We must learn from history in order to not repeat history but that doesn’t mean you have to take your classes in the old-fashioned way.
Online classes are the best thing for today’s education. For three reasons:
- They save you time, no commuting, no sitting in classes waiting for a lecture to start, no filling time between classes
- You can attend your class anywhere
- You can finish your class quicker than a traditional class, usually classes run for a 16-week semester. Online classes are only 6-8 weeks long.
When you are looking into online classes you can choose between an accelerated online class or a self-paced class.
An accelerated class will follow a set class schedule. You register for the class you want to take and complete the assignments and class work according to the school’s timeline.
A self-paced class allows you to complete your classes at your own pace.
Option 1: Accelerated Online History Classes
If you were going to do this degree the old-fashioned way you would be planning to block off a regular chunk of time for the next 16 weeks to be attending class. For a 3-credit class you needed you would be sitting in a classroom for about 3 hours a week. Don’t forget completing classwork outside of the class.
Why would you want to do that?
An online class allows you to finish the classwork in 6-8 weeks all from the comfort of wherever you have internet access. Whatever time of day works for you.
You will still be learning the same great material from your professors, you can still interact with other students and your mark on your transcript will be no different.
To prove your genius status though, you would make sure to take another class as soon as you finish the first. This maximizes how many classes you can get done in a semester.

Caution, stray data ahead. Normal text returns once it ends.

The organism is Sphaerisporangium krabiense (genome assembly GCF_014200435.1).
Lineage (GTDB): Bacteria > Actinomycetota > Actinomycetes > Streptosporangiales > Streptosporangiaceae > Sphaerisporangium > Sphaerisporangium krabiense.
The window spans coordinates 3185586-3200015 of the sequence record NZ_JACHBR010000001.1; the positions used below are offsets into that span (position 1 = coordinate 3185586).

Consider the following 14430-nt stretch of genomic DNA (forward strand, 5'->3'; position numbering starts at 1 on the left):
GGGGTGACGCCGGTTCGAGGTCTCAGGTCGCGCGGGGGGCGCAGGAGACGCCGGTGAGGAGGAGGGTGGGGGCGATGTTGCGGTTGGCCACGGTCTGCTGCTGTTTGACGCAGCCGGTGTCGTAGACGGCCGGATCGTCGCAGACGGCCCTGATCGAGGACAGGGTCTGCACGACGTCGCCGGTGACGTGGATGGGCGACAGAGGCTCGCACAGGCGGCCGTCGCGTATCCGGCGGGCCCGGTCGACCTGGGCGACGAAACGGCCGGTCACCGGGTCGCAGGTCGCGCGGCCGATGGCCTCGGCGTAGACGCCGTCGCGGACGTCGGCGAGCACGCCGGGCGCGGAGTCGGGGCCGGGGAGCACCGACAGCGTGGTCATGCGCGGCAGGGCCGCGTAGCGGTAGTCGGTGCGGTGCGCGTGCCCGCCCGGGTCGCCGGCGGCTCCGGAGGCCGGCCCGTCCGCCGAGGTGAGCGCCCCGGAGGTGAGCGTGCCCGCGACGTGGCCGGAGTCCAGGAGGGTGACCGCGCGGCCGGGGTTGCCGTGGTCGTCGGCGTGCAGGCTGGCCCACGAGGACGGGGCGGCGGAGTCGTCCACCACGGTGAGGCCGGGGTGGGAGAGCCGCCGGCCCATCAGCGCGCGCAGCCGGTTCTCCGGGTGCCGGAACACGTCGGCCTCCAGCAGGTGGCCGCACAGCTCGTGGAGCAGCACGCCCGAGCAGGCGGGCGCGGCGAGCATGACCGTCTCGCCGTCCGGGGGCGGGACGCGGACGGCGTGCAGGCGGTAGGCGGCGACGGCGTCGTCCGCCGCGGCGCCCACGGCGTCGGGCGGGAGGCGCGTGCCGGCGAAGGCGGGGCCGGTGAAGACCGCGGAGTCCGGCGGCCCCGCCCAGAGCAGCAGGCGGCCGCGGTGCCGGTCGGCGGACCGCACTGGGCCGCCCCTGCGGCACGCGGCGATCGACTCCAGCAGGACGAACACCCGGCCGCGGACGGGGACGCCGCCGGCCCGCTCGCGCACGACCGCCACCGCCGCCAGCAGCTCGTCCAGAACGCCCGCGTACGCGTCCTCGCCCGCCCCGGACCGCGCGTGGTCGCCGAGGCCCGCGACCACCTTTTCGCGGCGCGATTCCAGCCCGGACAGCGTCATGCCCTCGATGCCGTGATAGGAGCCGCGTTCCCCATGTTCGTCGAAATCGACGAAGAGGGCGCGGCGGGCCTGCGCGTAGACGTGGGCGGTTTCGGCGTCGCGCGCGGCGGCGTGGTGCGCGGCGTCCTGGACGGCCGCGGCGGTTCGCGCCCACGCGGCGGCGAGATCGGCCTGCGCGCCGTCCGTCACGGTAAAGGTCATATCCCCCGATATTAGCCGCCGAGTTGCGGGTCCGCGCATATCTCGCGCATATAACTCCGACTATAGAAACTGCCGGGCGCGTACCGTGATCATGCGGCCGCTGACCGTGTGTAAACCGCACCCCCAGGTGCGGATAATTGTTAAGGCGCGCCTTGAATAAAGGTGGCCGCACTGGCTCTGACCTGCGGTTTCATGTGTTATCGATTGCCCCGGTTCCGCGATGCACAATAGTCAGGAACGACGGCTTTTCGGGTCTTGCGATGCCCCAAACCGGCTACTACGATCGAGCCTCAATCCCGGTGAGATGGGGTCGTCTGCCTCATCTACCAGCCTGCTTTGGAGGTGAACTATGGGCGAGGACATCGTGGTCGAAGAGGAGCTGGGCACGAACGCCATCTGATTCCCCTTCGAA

Option 2: Self-Paced Online History Classes
Imagine you are a rich aristocrat from the 17th century. Your education would be provided by a private tutor. Do you think that private tutor would have made you stick to a pre-set schedule? Or would you have been encouraged to learn as much as you could in your time with the tutor?
My guess is you would learn as much as you can! Self-paced online classes set you up as if you had a private tutor.
You can register for a self-paced semester at a university like Capella University or Westerns Governors University. You pay a set fee for a 12-week term, and during that time you can complete as many courses as you like.
The school (like a private tutor) gives you access to the course materials that you need, and you prove through projects or assignments that you have met the course objectives. Than you are granted the credit.
A super fast way to fly through courses!
Types of Accelerated History Degree Programs
Your history degree will either be a Bachelor of Arts in History or a Bachelor of Science in History, but your concentration is where you get to let your true colors shine.
You could be interested in a history degree major in:
- American History
- Middle Eastern History
- World History
- Art History
- Public History
- Military History
- Political History
- History of Asia
- Church History
Although your concentration will be influenced by the era you are most interested in, your history degree needs to be well rounded and will include introductory history classes to cover most of the timeframes in history.
3 Ways to Accelerate Your History Degree Even More
Because you can’t change history, you need to focus on what you can do today to change your future. There are 3 (not even secret but not well known) ways for you to accelerate your history degree and cut years off your education.
1. Test out of college classes (up to 1 year)
You want to get the most out of your history degree because you LOVE learning about historical events and how they shaped today. But a history degree will usually involve at least 39 credits that are core requirements. That can mean the classes you don’t want to take but you are required to take for your degree.
Here’s the secret: you don’t have to take those introductory classes. Through a program like College Level Examination Program you can earn credit for taking the exam instead of attending class.
The exam consists of 90 multiple choice questions and costs you $87 to take. You grab a study guide, cram for a week or two and then spend 90 minutes taking the exam. If you pass with at least 50% right than you can walk out the door with 3 college credits in humanities, math, natural science, or composition.
You can cover almost all your core competency classes through Credit by Exam and free up your time (and money!) to focus on the classes you really want to take.
2. Get college credit for your life and work experience